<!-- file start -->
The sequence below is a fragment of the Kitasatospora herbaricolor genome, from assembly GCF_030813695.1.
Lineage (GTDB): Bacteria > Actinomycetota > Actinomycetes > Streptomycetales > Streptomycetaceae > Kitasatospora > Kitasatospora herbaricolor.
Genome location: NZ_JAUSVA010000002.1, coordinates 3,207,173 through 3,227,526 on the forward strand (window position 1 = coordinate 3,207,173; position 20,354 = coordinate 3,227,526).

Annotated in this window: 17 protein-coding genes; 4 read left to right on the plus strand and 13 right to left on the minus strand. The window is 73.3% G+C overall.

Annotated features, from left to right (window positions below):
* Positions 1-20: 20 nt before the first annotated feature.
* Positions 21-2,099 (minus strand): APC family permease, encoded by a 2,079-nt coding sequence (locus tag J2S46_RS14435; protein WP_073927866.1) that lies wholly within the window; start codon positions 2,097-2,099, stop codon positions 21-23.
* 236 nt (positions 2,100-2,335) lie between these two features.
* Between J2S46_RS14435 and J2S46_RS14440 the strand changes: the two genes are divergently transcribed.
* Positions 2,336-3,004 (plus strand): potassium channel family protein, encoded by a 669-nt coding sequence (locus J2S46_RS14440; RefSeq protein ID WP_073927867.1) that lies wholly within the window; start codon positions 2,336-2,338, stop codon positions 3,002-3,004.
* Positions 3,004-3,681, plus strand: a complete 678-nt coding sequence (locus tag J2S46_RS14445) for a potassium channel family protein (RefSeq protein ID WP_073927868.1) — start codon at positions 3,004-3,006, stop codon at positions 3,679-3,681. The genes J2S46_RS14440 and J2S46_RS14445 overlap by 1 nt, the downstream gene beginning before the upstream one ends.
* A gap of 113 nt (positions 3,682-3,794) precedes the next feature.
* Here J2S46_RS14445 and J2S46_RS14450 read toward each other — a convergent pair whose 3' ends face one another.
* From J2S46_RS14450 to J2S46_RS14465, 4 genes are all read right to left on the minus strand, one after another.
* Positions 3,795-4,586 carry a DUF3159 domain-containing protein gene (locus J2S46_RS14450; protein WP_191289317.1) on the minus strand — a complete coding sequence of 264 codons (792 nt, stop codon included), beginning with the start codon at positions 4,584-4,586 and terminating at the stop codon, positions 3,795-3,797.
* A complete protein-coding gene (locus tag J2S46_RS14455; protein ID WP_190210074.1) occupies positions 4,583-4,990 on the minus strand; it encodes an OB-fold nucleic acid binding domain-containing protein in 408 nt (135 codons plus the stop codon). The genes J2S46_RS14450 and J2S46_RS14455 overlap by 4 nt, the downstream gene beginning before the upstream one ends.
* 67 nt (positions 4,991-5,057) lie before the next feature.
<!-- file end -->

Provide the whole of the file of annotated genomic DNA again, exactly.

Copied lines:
The sequence below is a fragment of the Kitasatospora herbaricolor genome, from assembly GCF_030813695.1.
Lineage (GTDB): Bacteria > Actinomycetota > Actinomycetes > Streptomycetales > Streptomycetaceae > Kitasatospora > Kitasatospora herbaricolor.
Genome location: NZ_JAUSVA010000002.1, coordinates 3,207,173 through 3,227,526 on the forward strand (window position 1 = coordinate 3,207,173; position 20,354 = coordinate 3,227,526).

Annotated in this window: 17 protein-coding genes; 4 read left to right on the plus strand and 13 right to left on the minus strand. The window is 73.3% G+C overall.

Annotated features, from left to right (window positions below):
* Positions 1-20: 20 nt before the first annotated feature.
* Positions 21-2,099 (minus strand): APC family permease, encoded by a 2,079-nt coding sequence (locus tag J2S46_RS14435; protein WP_073927866.1) that lies wholly within the window; start codon positions 2,097-2,099, stop codon positions 21-23.
* 236 nt (positions 2,100-2,335) lie between these two features.
* Between J2S46_RS14435 and J2S46_RS14440 the strand changes: the two genes are divergently transcribed.
* Positions 2,336-3,004 (plus strand): potassium channel family protein, encoded by a 669-nt coding sequence (locus J2S46_RS14440; RefSeq protein ID WP_073927867.1) that lies wholly within the window; start codon positions 2,336-2,338, stop codon positions 3,002-3,004.
* Positions 3,004-3,681, plus strand: a complete 678-nt coding sequence (locus tag J2S46_RS14445) for a potassium channel family protein (RefSeq protein ID WP_073927868.1) — start codon at positions 3,004-3,006, stop codon at positions 3,679-3,681. The genes J2S46_RS14440 and J2S46_RS14445 overlap by 1 nt, the downstream gene beginning before the upstream one ends.
* A gap of 113 nt (positions 3,682-3,794) precedes the next feature.
* Here J2S46_RS14445 and J2S46_RS14450 read toward each other — a convergent pair whose 3' ends face one another.
* From J2S46_RS14450 to J2S46_RS14465, 4 genes are all read right to left on the minus strand, one after another.
* Positions 3,795-4,586 carry a DUF3159 domain-containing protein gene (locus J2S46_RS14450; protein WP_191289317.1) on the minus strand — a complete coding sequence of 264 codons (792 nt, stop codon included), beginning with the start codon at positions 4,584-4,586 and terminating at the stop codon, positions 3,795-3,797.
* A complete protein-coding gene (locus tag J2S46_RS14455; protein ID WP_190210074.1) occupies positions 4,583-4,990 on the minus strand; it encodes an OB-fold nucleic acid binding domain-containing protein in 408 nt (135 codons plus the stop codon). The genes J2S46_RS14450 and J2S46_RS14455 overlap by 4 nt, the downstream gene beginning before the upstream one ends.
* 67 nt (positions 4,991-5,057) lie before the next feature.